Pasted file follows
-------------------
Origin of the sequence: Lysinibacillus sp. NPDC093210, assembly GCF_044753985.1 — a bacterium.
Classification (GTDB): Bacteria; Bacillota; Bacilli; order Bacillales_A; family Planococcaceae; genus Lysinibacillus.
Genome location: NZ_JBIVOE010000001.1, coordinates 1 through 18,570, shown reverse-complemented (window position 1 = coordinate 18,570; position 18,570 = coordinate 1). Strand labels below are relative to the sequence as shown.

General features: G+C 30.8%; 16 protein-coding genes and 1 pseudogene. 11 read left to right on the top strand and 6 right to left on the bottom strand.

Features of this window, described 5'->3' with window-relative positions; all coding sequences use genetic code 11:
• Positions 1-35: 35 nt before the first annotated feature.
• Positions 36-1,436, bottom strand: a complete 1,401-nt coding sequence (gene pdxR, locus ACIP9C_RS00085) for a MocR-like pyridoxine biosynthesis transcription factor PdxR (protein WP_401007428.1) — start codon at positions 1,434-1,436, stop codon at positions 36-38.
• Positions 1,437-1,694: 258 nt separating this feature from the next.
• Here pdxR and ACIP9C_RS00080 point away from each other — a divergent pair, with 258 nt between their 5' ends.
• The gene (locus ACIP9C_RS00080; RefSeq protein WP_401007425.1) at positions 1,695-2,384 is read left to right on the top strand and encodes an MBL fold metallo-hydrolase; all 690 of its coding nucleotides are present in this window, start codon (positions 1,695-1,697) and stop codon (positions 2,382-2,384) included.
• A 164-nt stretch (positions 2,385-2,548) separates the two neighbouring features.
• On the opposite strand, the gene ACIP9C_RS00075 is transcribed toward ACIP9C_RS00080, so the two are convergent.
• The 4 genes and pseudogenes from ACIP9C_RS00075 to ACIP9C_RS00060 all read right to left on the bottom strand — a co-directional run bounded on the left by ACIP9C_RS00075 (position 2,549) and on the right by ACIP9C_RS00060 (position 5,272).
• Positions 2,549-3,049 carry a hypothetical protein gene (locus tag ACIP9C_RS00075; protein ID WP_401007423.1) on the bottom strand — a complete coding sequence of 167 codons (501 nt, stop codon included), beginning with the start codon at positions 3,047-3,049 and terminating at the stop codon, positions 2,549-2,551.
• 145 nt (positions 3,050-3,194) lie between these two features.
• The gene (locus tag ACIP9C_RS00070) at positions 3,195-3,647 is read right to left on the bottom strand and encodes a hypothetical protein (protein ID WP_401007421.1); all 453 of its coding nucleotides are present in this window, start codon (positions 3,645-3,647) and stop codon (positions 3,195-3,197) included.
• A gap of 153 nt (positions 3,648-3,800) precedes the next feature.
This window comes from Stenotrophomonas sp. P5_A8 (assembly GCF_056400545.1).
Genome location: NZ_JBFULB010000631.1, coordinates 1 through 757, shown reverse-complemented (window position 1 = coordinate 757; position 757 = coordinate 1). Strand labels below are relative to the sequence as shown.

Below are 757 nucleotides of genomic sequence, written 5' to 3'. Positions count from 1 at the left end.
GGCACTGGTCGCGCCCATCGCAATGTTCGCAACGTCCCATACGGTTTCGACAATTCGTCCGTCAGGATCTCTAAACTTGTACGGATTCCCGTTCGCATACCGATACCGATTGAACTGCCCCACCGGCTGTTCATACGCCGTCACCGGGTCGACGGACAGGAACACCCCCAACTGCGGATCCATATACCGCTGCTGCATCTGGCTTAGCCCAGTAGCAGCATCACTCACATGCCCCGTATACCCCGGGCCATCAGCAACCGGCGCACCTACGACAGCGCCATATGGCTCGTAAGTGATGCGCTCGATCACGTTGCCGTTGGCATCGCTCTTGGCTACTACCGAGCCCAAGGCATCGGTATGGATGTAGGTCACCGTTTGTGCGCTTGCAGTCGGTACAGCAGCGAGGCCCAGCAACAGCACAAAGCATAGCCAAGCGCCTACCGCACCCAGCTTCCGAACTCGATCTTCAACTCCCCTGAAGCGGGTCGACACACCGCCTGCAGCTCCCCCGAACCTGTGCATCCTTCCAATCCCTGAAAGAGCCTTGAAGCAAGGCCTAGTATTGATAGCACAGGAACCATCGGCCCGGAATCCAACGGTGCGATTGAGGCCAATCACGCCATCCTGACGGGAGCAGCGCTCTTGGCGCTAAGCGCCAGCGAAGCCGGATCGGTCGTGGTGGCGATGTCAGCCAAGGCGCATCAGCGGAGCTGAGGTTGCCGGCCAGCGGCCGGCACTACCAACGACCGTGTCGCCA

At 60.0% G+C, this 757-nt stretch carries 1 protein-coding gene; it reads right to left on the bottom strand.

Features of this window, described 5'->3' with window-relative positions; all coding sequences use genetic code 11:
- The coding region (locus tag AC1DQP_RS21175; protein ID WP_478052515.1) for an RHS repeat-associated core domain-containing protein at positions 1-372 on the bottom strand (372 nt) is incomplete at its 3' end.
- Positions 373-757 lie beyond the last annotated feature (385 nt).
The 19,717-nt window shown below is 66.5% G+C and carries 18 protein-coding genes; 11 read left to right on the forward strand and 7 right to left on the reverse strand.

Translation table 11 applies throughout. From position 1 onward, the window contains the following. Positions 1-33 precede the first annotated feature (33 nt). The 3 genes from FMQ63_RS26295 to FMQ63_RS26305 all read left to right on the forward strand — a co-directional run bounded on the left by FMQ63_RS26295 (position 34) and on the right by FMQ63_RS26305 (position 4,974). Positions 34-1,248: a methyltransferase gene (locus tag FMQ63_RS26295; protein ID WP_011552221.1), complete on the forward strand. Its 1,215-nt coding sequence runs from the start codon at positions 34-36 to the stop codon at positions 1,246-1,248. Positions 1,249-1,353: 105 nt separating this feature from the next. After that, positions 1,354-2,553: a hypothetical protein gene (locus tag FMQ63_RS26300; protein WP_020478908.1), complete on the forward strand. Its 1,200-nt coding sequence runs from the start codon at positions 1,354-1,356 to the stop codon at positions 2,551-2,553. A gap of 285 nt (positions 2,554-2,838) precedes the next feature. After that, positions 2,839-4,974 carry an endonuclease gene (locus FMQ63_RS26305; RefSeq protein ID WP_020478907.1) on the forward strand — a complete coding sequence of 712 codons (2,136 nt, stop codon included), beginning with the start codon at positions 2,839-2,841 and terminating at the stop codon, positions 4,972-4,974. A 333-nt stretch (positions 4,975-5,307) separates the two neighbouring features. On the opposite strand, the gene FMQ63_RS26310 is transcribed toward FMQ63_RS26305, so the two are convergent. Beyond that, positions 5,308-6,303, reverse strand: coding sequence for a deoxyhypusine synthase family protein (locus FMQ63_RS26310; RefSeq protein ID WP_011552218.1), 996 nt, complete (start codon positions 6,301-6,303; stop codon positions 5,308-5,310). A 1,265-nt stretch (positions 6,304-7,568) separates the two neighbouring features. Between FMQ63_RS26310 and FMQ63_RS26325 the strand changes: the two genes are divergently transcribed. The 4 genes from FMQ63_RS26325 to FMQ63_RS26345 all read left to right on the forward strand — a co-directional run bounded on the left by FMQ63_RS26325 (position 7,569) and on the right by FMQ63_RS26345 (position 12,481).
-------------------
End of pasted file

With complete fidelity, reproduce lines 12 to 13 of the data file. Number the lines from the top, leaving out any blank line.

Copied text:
• On the opposite strand, the gene ACIP9C_RS00075 is transcribed toward ACIP9C_RS00080, so the two are convergent.
• The 4 genes and pseudogenes from ACIP9C_RS00075 to ACIP9C_RS00060 all read right to left on the bottom strand — a co-directional run bounded on the left by ACIP9C_RS00075 (position 2,549) and on the right by ACIP9C_RS00060 (position 5,272).